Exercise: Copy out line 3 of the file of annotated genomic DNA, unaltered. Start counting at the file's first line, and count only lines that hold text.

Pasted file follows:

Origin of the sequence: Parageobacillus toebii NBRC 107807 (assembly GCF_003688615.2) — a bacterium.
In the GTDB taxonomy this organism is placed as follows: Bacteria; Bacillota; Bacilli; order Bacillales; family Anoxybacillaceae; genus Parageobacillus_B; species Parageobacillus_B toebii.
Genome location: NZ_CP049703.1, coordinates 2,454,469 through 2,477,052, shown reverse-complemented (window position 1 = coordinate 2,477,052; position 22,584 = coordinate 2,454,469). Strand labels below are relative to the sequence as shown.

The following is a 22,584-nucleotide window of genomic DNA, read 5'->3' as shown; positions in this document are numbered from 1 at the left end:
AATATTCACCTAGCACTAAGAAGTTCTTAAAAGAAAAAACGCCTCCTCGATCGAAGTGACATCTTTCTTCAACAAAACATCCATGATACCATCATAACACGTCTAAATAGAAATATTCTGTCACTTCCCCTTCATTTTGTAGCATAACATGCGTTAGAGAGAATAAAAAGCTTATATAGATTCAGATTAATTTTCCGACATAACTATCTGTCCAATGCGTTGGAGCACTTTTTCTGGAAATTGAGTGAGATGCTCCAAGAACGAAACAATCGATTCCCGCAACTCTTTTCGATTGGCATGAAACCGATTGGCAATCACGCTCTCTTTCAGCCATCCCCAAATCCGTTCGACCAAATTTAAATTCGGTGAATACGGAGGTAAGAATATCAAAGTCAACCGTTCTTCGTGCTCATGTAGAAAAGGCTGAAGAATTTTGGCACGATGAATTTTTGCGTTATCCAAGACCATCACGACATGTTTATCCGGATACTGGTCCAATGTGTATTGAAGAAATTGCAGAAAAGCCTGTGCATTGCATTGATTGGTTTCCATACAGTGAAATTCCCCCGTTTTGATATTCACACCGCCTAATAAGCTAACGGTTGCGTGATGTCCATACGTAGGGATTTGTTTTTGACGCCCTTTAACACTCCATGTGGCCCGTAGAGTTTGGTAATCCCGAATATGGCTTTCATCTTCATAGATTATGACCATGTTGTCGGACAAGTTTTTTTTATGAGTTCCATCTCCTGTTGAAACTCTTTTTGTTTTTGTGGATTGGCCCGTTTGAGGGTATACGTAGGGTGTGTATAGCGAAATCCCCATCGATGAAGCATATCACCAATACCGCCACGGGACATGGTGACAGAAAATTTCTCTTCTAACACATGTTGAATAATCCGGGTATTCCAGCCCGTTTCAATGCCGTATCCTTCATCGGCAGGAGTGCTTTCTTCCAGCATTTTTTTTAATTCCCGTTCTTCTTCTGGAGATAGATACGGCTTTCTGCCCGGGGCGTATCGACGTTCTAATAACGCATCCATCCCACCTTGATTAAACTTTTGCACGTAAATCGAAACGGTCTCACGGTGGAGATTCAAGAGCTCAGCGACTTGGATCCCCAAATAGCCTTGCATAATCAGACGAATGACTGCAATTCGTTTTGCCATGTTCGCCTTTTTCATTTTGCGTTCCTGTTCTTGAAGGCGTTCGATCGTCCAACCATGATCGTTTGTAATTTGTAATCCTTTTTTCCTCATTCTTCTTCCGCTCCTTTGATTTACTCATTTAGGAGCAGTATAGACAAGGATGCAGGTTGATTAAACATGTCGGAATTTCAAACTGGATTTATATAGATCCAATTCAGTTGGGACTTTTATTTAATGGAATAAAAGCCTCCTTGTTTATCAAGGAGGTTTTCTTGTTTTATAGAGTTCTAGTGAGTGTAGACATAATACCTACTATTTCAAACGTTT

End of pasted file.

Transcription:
Genome location: NZ_CP049703.1, coordinates 2,454,469 through 2,477,052, shown reverse-complemented (window position 1 = coordinate 2,477,052; position 22,584 = coordinate 2,454,469). Strand labels below are relative to the sequence as shown.